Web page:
The first group of people were also adults who have been molded to endorse these stereotypes. Then the film flips to asking young girls to complete these tasks. It is easy to see the difference in intensity and desire to demonstrate these tasks. The young girls don’t show themselves as any less capable of what we would expect from a man. The video ends with asking the participants questions about how they feel about the saying and if they think its offensive. Each participant answered yes and why it is so important to promote young girls confidence and show them that they are capable of anything. 

Nike leading the way in ending stereotypes

In the past many well-known athletic brands did not cater to female athletes. Women have always had to fight for their right to heard, and have the same equalities. In order to help end the stereotypes that surround sports one of the biggest manufactures of sports products changed the way their customers would view their company.

2013 campaign

Nike released two advertisements that encouraged and supported female athletes. The first advertisement was released in 2013. It begins with older women talking about how when they were growing up girls didn’t participate in sports, or boys didn’t accept their athletic ability. It continues to show images of younger girls, but the voices still coming from the older women. These younger girls are supposed to represent who they were when they were younger. The dialogue changes from a negative tone to a positive mindset. The women are talking about what they are capable of and if someone is going to be the best at something, then why it can’t be them. They talk about their passion and determination and how they will never give up. Before the video ends it cuts to women talking in a large microphone about what it means to be an athlete. They acknowledge that men are bigger and stronger, but that its not the only skills someone needs to be an athlete. The end with women saying that the equipment they use doesn’t care if it’s a male or female using it. Being an athlete isn’t about being a boy or girl. It is about putting your heart and soul into something to be the best you can be.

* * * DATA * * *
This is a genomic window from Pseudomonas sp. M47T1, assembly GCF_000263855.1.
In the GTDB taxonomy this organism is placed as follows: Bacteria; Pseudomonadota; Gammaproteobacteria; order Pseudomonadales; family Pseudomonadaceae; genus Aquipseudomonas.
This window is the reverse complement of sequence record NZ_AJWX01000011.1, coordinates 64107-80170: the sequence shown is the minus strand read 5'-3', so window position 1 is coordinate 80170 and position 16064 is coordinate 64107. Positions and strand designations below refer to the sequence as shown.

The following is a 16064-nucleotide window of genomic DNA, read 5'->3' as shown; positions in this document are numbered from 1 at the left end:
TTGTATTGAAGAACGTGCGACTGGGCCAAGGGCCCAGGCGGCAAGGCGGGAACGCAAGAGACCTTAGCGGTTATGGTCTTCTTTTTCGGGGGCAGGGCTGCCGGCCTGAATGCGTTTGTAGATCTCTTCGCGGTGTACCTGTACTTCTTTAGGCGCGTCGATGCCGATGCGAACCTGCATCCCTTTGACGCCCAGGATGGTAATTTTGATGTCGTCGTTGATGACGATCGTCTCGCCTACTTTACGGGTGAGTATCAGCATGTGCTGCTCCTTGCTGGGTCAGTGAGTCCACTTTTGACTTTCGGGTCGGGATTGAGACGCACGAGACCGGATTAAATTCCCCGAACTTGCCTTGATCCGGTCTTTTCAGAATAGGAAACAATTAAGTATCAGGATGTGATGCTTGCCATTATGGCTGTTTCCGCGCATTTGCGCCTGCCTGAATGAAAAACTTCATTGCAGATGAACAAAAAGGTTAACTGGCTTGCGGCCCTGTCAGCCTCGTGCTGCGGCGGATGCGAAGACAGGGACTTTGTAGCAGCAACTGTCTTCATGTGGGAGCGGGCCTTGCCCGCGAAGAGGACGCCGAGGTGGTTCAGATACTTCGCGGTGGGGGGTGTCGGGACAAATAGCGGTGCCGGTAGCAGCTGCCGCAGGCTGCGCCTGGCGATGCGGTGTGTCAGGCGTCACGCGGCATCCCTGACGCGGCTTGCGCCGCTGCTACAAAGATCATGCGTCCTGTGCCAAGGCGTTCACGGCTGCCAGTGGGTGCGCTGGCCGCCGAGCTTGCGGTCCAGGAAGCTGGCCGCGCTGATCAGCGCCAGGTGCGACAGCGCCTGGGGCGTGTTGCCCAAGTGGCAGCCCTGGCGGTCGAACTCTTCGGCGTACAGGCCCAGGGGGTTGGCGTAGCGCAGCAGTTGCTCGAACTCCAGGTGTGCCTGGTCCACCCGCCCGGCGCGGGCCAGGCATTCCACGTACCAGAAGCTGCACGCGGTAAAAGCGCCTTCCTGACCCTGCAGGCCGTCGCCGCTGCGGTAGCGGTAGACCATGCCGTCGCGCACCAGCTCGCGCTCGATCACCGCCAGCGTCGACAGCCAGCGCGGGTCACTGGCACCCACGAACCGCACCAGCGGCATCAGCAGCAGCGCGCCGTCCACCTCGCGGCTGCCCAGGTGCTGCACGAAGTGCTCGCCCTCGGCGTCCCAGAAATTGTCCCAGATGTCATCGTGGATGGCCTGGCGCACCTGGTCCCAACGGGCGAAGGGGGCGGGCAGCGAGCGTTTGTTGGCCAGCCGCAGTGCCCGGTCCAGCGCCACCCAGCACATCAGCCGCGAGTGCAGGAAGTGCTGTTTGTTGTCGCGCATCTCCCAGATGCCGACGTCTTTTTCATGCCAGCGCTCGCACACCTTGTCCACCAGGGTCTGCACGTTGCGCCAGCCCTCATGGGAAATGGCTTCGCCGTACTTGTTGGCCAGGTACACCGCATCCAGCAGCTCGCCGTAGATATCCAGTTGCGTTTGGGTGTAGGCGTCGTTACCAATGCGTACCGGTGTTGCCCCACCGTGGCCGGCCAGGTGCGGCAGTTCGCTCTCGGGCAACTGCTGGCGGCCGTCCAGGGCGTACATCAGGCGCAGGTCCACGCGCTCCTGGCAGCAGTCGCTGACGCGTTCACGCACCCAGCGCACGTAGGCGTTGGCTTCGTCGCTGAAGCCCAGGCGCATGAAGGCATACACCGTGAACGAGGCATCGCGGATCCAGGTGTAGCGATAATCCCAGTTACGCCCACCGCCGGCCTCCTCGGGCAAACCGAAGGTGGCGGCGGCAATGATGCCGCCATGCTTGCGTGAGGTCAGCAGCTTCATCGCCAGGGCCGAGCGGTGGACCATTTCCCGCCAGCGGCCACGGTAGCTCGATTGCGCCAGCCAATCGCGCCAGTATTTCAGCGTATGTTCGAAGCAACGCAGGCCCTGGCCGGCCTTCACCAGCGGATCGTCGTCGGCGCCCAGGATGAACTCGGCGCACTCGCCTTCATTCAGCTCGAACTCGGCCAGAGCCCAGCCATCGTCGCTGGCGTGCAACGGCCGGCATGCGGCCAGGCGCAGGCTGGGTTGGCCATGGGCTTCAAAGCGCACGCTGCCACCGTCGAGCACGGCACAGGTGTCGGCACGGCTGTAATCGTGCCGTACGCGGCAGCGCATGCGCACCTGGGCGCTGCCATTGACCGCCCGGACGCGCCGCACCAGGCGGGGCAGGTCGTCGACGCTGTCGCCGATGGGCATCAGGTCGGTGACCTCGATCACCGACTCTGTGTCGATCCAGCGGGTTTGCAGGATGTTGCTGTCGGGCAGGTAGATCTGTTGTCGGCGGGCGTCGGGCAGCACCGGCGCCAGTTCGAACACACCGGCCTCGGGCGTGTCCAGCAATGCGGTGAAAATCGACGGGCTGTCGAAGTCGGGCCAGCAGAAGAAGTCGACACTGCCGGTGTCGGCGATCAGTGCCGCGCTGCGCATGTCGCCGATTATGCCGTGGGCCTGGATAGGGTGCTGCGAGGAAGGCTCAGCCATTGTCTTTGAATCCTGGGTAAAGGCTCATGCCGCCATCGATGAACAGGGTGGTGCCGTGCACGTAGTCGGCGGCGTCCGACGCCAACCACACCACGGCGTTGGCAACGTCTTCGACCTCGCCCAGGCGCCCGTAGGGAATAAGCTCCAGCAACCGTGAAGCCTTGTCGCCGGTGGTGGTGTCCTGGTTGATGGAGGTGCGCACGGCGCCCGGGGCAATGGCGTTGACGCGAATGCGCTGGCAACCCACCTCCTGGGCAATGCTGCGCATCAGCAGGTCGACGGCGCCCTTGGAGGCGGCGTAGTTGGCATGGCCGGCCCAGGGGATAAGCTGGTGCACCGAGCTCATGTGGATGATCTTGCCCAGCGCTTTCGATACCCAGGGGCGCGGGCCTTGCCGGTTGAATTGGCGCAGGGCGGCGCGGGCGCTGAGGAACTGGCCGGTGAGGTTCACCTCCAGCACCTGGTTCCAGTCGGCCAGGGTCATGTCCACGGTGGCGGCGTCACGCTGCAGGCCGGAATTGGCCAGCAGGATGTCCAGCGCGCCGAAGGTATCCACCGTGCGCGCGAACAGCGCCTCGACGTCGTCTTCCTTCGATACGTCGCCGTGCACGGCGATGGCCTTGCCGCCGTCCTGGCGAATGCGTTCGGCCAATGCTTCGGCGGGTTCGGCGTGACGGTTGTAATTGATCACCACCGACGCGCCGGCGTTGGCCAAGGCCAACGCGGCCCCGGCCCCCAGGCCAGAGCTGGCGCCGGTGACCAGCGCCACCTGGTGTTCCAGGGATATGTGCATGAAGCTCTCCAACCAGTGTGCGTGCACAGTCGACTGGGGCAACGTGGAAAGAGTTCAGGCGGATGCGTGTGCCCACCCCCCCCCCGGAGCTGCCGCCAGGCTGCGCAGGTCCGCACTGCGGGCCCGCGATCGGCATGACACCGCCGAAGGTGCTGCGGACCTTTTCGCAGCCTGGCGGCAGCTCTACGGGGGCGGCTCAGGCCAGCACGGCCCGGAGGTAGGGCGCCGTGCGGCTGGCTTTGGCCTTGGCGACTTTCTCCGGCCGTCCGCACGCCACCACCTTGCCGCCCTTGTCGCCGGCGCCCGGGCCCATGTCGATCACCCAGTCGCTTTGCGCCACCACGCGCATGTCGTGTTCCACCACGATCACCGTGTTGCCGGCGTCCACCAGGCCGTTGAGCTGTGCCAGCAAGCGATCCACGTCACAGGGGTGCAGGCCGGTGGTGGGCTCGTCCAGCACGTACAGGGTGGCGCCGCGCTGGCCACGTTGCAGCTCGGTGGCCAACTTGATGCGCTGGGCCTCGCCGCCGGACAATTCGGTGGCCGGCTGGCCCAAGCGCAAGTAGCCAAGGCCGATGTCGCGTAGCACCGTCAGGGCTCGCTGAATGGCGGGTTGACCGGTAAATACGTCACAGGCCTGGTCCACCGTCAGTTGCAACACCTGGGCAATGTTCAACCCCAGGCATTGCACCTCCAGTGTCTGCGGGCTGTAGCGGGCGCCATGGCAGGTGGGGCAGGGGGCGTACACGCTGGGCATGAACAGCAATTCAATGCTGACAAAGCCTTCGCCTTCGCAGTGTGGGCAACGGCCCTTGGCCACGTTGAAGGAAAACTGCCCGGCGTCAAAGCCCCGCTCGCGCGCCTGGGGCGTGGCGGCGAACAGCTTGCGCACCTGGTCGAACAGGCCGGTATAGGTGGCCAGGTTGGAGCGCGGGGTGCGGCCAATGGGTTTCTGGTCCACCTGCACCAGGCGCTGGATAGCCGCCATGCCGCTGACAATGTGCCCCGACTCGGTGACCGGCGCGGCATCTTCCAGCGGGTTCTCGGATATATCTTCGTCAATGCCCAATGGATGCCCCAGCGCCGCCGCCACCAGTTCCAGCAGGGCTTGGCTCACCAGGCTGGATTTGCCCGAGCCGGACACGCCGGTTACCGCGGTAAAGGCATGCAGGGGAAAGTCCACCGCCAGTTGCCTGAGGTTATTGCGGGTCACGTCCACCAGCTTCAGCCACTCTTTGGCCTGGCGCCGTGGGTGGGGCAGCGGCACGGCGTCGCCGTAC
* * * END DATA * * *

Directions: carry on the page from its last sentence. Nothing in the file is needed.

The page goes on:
2019 campaign

The second advertisement was released in 2019. Six years later, and the focus of the commercials are still to showcase women’s talents and all that they offer to sports. The commercials are powerful and enlightening to young female athletes. However I have a problem with the fact that we are still trying to prove the same lesson. Nike is still trying to show others that females are just as capable as any male, and that they have all of the necessary tools to succeed at the high level we expect of males. The first line of the advertisement is “If we show emotions we are dramatic” while showing women in sports being emotional. They show women who have made major impacts in their respective sports and continue with stereotypes and expectations of women.

When women choose to show a certain emotion of anger, joy, hard work, and dedication, it can be thought of differently than if a man was showing these same emotions in his respective sport. The video continues to if we do these then we are crazy. In many aspects of women’s life they are referred to as crazy for having any type of emotion. The video turns the word crazy from a negative connotation to isn’t it crazy that a women boxed, slam dunked, or scored in the Olympics. It continues to show the crazy achievements that women have made. Ending with one of the greatest tennis players of all time. Serena Williams is not only pictured, but the one narrating the entire video. A women who has fought her way to the top and against all odds show women that they might be crazy, but their achievements in sports are even crazier.

Conversation is nonexistent for transgender

Females are beginning to receive the recognition they deserve in the sports industry. However like many other aspects in life, society is still trying to figure out how those who identify as transgender fit into the sports world. If someone identifies as transgender it means that the sex they identify as is not the one they were born as. The problem that those who identify as transgender face is that if they were born a male and transition to a female, they still have the same testosterone levels as before. The reason that males are faster, and quicker than females is because of these testosterone levels. If we allow male transgender to participate in female sports is it fair to the other athletes? Sometimes equal isn’t always fair, the question still being decided is who should it be fair for.

About The Author

Nikola Marijan

My name is Nikola Marijan and I am currently a senior at the University of Tampa. I am graduating in May with a Bachelors of Arts in Communications. I am originally from Serbia, coming to the United States 5 years ago. I was previously a NCAA basetball player for Division 1 and 2. I want to work in sports communication after I graduate. Sports have always been my passion and I look forward to having a career oriented around them.